When you need to sell your home, you can expect a lot of expenses that will eat away at your profits. The cost of painting, cleaning, and staging your home will come out of your pocket. Additionally, you’ll need to cover real estate agent commissions, transfer tax, home warranties, and closing costs for the buyer.

Understandably, you may want to cut expenses wherever you can. In an attempt to save money, you may feel tempted to shut off all of your utilities, including your heating and cooling systems. After all, why waste money keeping a vacant home comfortable?

But before you call up your utility company, keep in mind that your efforts to save may cost you more in the long run. A few dollars now could save you thousands of dollars in repairs later.

Not convinced? Check out these key reasons for leaving your heating and cooling system on.

1. You Prevent Damage to Your Property

Your house may look safe and snug after you’ve closed all the windows and locked all the doors, but that doesn’t mean it will always stay in the same pristine condition.

Without an HVAC system to regulate your home’s temperature, your wooden flooring, trim, railings, shelves, and other features will suffer damage. High heat will draw moisture out of the wood, increasing the likelihood of cracks, gaps, and cupping. Low temperatures will drive water back into the wood, resulting in warping, buckling, and rot.

Additionally, other parts of your home won’t respond well to temperature shifts. Pipes could burst; door and window frames could shift. Without an air conditioner to remove excess humidity, mold could run rampant. These repairs could cost you thousands of dollars to fix, far more than you’d pay for heating and cooling. 

If you want to save money without damaging your home, adjust your thermostat settings according to the season. During the summer, set your thermostat to about 85 degrees. During the winter, set it to no lower than 50 degrees.

2. You Increase Buyer Comfort

Buyers want to feel comfortable the moment they step past the door. Essentially, they want to feel at home long before they can officially call the property their own.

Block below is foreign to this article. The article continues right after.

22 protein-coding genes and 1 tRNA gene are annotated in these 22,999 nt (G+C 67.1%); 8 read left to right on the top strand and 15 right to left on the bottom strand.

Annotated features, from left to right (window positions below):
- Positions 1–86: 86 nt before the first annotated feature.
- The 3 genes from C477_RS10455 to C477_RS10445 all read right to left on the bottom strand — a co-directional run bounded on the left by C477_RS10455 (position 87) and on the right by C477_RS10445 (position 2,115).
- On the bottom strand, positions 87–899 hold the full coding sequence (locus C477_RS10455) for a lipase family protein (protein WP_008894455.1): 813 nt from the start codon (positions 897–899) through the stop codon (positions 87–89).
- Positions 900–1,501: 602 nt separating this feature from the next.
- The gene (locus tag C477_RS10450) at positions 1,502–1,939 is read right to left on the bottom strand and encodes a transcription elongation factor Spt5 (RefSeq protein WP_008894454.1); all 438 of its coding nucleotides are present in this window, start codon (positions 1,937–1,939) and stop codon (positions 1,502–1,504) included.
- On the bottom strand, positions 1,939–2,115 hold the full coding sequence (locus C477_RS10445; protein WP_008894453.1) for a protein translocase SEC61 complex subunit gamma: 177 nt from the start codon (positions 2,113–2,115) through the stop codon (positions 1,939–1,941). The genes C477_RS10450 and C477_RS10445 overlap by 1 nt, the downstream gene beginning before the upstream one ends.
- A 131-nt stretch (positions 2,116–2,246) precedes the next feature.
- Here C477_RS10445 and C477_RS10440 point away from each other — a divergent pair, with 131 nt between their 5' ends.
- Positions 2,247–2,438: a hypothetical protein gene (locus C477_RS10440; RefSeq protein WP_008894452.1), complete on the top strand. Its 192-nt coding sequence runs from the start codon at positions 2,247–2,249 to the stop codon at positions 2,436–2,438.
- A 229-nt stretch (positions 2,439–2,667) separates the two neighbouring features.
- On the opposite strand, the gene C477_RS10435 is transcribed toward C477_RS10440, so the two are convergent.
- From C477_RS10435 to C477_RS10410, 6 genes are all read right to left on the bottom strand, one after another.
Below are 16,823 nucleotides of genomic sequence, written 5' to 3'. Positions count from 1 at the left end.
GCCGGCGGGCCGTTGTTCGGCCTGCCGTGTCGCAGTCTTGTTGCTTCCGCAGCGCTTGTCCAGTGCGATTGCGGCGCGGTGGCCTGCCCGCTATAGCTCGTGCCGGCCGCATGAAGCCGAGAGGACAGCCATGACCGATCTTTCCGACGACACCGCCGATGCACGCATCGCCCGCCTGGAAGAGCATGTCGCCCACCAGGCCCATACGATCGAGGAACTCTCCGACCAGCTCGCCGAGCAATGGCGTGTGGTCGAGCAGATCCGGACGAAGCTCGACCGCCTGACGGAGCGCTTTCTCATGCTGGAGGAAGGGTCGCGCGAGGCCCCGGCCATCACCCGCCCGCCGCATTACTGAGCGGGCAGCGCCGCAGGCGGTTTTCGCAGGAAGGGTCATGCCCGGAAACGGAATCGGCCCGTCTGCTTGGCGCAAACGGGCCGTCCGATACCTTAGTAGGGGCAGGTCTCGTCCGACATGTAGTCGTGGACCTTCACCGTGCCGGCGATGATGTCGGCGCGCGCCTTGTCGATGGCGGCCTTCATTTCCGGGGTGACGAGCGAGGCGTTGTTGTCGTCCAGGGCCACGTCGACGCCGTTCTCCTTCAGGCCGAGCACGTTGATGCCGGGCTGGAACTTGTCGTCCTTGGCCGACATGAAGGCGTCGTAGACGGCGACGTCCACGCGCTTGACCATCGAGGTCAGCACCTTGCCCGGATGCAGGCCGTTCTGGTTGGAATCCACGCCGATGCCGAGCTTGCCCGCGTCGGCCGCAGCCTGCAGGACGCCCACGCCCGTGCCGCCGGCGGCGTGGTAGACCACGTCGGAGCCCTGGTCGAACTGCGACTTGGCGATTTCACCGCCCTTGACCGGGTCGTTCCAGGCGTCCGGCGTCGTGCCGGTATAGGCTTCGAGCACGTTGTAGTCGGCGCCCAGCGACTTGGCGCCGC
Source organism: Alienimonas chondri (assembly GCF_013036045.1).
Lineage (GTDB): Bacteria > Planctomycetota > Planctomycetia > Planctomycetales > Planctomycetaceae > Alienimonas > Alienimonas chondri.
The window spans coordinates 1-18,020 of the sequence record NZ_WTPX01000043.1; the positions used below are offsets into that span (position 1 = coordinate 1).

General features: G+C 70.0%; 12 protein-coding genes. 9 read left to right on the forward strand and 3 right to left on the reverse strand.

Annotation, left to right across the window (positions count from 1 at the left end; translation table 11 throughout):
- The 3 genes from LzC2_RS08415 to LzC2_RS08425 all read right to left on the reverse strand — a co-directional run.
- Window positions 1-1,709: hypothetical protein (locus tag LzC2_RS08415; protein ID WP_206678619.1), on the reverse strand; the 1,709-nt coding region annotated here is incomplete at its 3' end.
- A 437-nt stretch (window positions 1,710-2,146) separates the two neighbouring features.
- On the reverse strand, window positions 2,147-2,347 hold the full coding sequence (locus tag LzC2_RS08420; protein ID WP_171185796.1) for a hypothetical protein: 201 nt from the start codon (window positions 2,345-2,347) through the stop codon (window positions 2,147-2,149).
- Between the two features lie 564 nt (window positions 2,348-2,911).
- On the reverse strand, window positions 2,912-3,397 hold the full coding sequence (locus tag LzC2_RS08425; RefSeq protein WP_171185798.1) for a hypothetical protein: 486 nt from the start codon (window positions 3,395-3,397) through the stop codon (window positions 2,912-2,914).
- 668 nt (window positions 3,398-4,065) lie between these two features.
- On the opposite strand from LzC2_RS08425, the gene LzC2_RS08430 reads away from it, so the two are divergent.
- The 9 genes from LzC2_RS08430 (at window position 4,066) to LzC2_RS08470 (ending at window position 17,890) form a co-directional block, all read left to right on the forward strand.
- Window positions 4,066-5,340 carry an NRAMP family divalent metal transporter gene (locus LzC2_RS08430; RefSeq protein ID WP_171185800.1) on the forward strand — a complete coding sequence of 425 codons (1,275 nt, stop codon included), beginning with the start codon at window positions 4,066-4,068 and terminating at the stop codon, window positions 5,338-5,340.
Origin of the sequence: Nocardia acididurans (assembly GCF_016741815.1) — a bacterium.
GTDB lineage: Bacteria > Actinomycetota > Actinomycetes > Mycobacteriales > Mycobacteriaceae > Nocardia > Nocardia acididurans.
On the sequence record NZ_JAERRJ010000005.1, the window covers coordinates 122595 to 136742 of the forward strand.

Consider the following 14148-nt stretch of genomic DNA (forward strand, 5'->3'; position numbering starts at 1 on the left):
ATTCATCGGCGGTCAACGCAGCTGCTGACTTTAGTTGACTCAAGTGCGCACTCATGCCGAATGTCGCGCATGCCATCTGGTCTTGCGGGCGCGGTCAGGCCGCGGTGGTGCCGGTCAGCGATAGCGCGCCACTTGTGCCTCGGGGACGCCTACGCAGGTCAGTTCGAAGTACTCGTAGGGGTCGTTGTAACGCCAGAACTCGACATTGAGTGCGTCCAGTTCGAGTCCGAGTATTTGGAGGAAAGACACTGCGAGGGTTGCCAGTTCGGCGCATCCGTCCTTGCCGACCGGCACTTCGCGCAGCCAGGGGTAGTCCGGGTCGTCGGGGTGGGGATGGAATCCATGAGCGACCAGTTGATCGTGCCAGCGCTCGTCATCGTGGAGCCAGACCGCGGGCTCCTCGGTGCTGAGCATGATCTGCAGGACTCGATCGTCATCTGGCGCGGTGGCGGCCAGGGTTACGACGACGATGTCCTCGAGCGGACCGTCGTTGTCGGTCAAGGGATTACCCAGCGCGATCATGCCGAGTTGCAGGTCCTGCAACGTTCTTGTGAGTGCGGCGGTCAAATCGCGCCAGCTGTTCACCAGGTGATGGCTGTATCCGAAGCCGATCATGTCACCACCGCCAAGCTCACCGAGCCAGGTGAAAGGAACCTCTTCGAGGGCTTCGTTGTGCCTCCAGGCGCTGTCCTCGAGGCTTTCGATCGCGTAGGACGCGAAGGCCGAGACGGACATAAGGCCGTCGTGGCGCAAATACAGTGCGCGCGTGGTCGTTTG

As you show your home to buyers, you need to do everything you can to ensure their personal comfort. Your living room should look inviting, the kitchen should smell clean, and the bedroom should sound calming (no noisy neighbors or streets, if possible).

Unfortunately, if you turn off your heating and cooling system after you move out, you leave the buyer’s personal comfort in the hands of Mother Nature. While some days the weather may be to your advantage, most days will leave your guests sweating in the heat or shivering in the cold.

During showings, guests will want to immediately feel the warmth on the skin after a cold day in the snow, or they’ll appreciate the cool, crisp air after touring homes in the sun. As a general rule, you may want to try 72 degrees during the winter and 69 degrees in the summer, but feel free to adjust as needed.

3. You Help Appraisers and Inspectors

Most home contracts include a due diligence clause. Before closing on the home, buyers will need to do their part to ensure the home meets their expectations. Due diligence includes hiring a general inspector to assess the home’s overall condition and hiring more specialized professionals (plumbers, electricians, and HVAC technicians) to give complete reports on individual appliances and systems.

To complete due diligence, inspectors will need to check the home’s plumbing, electrical, heating and cooling. But if you’ve turned off your utilities, the inspector will have to wait to complete these services until after you’ve contacted your utility company. Your utility company may take a few days (or even a few weeks) to respond to your request for temporary power, and that delay could push back your final closing date.

Talk to a Technician About Extended Vacancies

If you anticipate your home standing empty for a few weeks or months, consider leaving your utilities on until the closing date. When you leave your heating and cooling systems on, you can prevent damage to your home and speed the selling process. 

However, if your home will remain vacant for more than six months, don’t forget to hire an HVAC technician to turn on, inspect, and repair your heating and cooling system before you show your home to buyers. Only a licensed professional can legally restore a disused HVAC system and make sure it’s up to code.